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By Camillus Eboh

ABUJA (Reuters) - The leader of a group calling for the secession of a Nigerian territory formerly known as Biafra did not appear at a court hearing on Tuesday, stoking concerns among his supporters who say they haven't seen him in weeks.

Nnamdi Kanu's family and backers say they haven't heard from him since what they described as a military raid on his home in the southeastern region on Sept 14. Nigeria's army has denied any such raid took place.

Uncertainty over the whereabouts of the Indigenous People of Biafra (IPOB) leader has stoked tensions in a region where campaigners have stepped up calls for separation. A million people died in a 1967-70 civil war over the short-lived Republic of Biafra.

Kanu was charged with conspiracy to commit treason in October 2015 and released on bail in April on medical grounds.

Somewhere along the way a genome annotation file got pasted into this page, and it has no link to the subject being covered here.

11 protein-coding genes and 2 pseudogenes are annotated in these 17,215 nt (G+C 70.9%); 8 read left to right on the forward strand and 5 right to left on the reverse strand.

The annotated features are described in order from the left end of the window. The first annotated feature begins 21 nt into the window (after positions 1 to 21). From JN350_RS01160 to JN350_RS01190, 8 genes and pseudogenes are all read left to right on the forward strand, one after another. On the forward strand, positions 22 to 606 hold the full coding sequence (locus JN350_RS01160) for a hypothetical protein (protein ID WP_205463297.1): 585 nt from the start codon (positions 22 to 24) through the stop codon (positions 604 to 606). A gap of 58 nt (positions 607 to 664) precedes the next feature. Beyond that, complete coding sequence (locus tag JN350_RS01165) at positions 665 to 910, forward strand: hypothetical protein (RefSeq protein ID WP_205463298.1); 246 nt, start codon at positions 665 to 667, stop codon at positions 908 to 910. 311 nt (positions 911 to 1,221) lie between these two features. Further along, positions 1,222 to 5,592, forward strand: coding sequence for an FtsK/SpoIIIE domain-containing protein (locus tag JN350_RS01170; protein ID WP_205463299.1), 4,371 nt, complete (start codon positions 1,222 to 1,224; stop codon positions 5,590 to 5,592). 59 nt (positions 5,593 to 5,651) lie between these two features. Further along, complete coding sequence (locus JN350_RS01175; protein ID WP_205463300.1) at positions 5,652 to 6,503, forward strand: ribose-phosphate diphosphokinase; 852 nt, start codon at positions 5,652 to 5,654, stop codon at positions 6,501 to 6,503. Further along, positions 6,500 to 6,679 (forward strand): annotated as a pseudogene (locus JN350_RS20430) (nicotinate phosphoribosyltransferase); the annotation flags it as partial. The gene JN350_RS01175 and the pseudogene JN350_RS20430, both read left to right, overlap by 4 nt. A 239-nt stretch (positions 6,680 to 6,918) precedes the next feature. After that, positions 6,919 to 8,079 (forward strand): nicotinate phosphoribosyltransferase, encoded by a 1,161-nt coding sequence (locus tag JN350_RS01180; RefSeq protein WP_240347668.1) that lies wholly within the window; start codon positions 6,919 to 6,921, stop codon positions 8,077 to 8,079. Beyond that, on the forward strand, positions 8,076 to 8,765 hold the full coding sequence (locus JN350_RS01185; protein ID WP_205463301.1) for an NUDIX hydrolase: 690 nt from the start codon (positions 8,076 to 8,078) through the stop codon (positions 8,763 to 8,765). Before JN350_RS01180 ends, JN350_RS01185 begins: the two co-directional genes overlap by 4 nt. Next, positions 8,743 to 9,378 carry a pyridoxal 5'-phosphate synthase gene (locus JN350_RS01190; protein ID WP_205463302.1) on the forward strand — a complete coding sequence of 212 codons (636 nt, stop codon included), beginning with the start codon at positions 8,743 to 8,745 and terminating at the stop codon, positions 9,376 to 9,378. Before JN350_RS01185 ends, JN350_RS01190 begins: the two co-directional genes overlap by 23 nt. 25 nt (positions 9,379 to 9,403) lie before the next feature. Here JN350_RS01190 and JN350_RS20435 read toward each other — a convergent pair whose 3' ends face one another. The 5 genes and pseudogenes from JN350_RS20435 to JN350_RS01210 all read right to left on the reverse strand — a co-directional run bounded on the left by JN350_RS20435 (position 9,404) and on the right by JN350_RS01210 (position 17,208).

"I don't know where my client is," his lawyer Ifeanyi  Ejiofor told the court. "The home of the first defendant was invaded by soldiers and since that time I have not heard from him. I cannot tell ... whether the first defendant is alive or dead."

Nigeria sent reinforcements to the southeastern region last month in a bid to control tensions.

A Reuters team saw bullet holes and smashed windows during a visited to his house in the city of Umuahia two weeks after his family reported a raid took place.

At the Federal Capital Territory High Court in Abuja on Tuesday, the prosecution said the three people who provided surety should forfeit their bail bond and be imprisoned.

The case was adjourned until Nov. 20.

(Writing by Alexis Akwagyiram; Editing by Andrew Heavens)

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